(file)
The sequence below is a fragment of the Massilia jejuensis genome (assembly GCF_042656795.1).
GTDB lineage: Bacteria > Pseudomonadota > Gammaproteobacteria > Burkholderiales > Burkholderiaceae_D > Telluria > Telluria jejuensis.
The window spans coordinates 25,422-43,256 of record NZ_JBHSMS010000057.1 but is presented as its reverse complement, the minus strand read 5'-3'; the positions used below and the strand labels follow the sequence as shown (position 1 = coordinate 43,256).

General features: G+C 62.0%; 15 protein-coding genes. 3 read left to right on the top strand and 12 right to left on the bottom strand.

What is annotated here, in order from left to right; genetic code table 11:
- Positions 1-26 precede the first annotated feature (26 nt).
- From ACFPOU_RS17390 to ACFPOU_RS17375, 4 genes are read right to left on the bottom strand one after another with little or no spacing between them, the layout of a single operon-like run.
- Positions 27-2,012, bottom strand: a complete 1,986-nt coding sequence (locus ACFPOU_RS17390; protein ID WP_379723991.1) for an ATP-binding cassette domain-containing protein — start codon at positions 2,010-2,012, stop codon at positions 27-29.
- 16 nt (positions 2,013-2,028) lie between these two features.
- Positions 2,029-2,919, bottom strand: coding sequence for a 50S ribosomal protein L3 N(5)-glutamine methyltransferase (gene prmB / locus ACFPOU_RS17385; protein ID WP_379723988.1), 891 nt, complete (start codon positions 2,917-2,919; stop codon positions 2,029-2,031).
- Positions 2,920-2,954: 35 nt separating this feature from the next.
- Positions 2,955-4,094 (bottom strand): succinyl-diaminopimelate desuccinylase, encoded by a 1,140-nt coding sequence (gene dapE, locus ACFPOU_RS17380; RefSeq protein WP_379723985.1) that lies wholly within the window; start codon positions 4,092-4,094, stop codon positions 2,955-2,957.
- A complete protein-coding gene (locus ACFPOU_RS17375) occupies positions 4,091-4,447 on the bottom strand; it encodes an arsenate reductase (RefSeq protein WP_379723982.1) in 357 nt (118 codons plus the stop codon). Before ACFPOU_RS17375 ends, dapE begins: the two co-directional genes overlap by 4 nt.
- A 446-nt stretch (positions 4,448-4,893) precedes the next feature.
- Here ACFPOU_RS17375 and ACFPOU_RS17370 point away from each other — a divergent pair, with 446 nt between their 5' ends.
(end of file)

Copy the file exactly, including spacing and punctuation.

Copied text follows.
The sequence below is a fragment of the Massilia jejuensis genome (assembly GCF_042656795.1).
GTDB lineage: Bacteria > Pseudomonadota > Gammaproteobacteria > Burkholderiales > Burkholderiaceae_D > Telluria > Telluria jejuensis.
The window spans coordinates 25,422-43,256 of record NZ_JBHSMS010000057.1 but is presented as its reverse complement, the minus strand read 5'-3'; the positions used below and the strand labels follow the sequence as shown (position 1 = coordinate 43,256).

General features: G+C 62.0%; 15 protein-coding genes. 3 read left to right on the top strand and 12 right to left on the bottom strand.

What is annotated here, in order from left to right; genetic code table 11:
- Positions 1-26 precede the first annotated feature (26 nt).
- From ACFPOU_RS17390 to ACFPOU_RS17375, 4 genes are read right to left on the bottom strand one after another with little or no spacing between them, the layout of a single operon-like run.
- Positions 27-2,012, bottom strand: a complete 1,986-nt coding sequence (locus ACFPOU_RS17390; protein ID WP_379723991.1) for an ATP-binding cassette domain-containing protein — start codon at positions 2,010-2,012, stop codon at positions 27-29.
- 16 nt (positions 2,013-2,028) lie between these two features.
- Positions 2,029-2,919, bottom strand: coding sequence for a 50S ribosomal protein L3 N(5)-glutamine methyltransferase (gene prmB / locus ACFPOU_RS17385; protein ID WP_379723988.1), 891 nt, complete (start codon positions 2,917-2,919; stop codon positions 2,029-2,031).
- Positions 2,920-2,954: 35 nt separating this feature from the next.
- Positions 2,955-4,094 (bottom strand): succinyl-diaminopimelate desuccinylase, encoded by a 1,140-nt coding sequence (gene dapE, locus ACFPOU_RS17380; RefSeq protein WP_379723985.1) that lies wholly within the window; start codon positions 4,092-4,094, stop codon positions 2,955-2,957.
- A complete protein-coding gene (locus ACFPOU_RS17375) occupies positions 4,091-4,447 on the bottom strand; it encodes an arsenate reductase (RefSeq protein WP_379723982.1) in 357 nt (118 codons plus the stop codon). Before ACFPOU_RS17375 ends, dapE begins: the two co-directional genes overlap by 4 nt.
- A 446-nt stretch (positions 4,448-4,893) precedes the next feature.
- Here ACFPOU_RS17375 and ACFPOU_RS17370 point away from each other — a divergent pair, with 446 nt between their 5' ends.